Use this URL to cite or link to this record in EThOS: https://ethos.bl.uk/OrderDetails.do?uin=uk.bl.ethos.752624
Title: Measuring respiratory rate in children
Author: Daw, William
ISNI:       0000 0004 7425 7546
Awarding Body: University of Sheffield
Current Institution: University of Sheffield
Date of Award: 2018
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Abstract:
Respiratory rate is an important vital sign used in the initial and ongoing assessment of all children in hospital. It is also used as a predictor of serious deterioration in a patient's clinical condition. Measuring respiratory rate in children can be difficult to perform and time consuming, especially in an uncooperative child. Convenient electronic devices exist for the measurement of many of the vital signs yet no device is currently available that can give an accurate and rapid assessment of respiratory rate in clinical practice. In this thesis we have examined the current practices of local paediatric healthcare professionals in measuring respiratory rate and explored the levels of agreement that exist in measurements obtained. We have assessed the value of a respiratory rate measurement in detecting and identifying children at risk of clinical deterioration, comparing and contrasting it with the other vital signs. Finally we have developed a contactless portable respiratory rate monitor (CPRM) and evaluated the agreement in respiratory rate measurements between existing methods and our device. Our work has added considerably to the overall body of evidence regarding respiratory rate measurements in children. We have provided clear evidence that there are a large variety of practices used by paediatric healthcare professionals in measuring respiratory rate. We have shown an inherent variability in respiratory rate measurements between observers and firmly established that respiratory rate is a powerful predictor of clinical deterioration in children, superior to other vital signs. Finally we successfully measured respiratory rates in both adults and children using the CPRM. Our device offers a promising alternative to current methods. In its present form it does not appear accurate enough to be used in clinical practice, however plans are underway to develop the device further with revisions informed by the research in this thesis. A contactless device for accurately and quickly measuring respiratory rate could be an important tool in the assessment of unwell children in the near future.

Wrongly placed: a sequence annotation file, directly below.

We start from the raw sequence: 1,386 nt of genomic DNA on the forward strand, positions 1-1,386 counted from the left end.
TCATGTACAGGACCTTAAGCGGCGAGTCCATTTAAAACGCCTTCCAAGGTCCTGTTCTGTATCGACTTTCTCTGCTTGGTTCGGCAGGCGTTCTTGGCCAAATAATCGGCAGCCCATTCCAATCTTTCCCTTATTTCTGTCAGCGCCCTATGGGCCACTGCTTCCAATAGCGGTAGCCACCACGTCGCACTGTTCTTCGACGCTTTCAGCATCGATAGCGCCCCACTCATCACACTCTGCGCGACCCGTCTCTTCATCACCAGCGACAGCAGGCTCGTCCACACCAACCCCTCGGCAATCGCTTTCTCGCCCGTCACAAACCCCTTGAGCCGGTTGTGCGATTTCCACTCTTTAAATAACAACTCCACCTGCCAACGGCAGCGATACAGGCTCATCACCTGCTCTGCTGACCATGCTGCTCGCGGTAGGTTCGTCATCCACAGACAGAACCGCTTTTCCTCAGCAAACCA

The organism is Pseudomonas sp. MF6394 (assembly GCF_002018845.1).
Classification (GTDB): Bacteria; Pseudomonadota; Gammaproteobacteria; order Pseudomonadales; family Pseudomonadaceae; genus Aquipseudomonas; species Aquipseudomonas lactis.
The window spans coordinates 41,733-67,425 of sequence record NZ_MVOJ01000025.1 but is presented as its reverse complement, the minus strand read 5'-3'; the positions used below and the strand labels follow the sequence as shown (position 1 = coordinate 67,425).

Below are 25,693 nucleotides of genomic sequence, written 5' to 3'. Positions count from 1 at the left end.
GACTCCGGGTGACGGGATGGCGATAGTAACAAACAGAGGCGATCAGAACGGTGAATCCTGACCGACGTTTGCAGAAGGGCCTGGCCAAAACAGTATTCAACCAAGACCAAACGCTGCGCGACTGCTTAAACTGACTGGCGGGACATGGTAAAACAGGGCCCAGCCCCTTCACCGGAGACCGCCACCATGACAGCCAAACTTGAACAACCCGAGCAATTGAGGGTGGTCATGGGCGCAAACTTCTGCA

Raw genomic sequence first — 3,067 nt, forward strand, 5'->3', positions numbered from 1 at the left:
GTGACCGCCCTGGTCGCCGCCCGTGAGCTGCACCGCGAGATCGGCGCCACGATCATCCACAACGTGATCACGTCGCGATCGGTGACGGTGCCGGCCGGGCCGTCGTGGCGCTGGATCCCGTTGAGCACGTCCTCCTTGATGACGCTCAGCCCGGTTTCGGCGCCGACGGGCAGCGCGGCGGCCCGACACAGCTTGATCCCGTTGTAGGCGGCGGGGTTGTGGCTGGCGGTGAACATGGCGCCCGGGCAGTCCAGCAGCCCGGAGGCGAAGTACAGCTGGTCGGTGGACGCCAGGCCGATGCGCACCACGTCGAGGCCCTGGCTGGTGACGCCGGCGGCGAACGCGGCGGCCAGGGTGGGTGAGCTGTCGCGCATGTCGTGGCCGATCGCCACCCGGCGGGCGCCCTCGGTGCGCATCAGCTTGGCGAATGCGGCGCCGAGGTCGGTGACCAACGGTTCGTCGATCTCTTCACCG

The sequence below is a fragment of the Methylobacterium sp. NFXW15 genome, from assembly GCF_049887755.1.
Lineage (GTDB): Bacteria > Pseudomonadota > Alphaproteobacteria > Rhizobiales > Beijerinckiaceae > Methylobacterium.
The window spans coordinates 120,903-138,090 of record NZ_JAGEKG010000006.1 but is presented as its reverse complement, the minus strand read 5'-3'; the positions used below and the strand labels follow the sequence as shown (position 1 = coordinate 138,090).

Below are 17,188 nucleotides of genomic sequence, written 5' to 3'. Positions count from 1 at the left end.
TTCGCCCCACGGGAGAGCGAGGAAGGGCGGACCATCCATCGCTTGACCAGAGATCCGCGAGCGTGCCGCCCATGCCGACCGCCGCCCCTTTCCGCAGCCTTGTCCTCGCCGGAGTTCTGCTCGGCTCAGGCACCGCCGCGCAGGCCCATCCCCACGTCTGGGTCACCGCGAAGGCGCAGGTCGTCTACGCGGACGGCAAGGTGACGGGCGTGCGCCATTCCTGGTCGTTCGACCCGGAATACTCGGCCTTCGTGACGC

Supervisor: Elphick, Heather Sponsor: Not available
Qualification Name: Thesis (M.D.) Qualification Level: Doctoral
EThOS ID: uk.bl.ethos.752624  DOI: Not available
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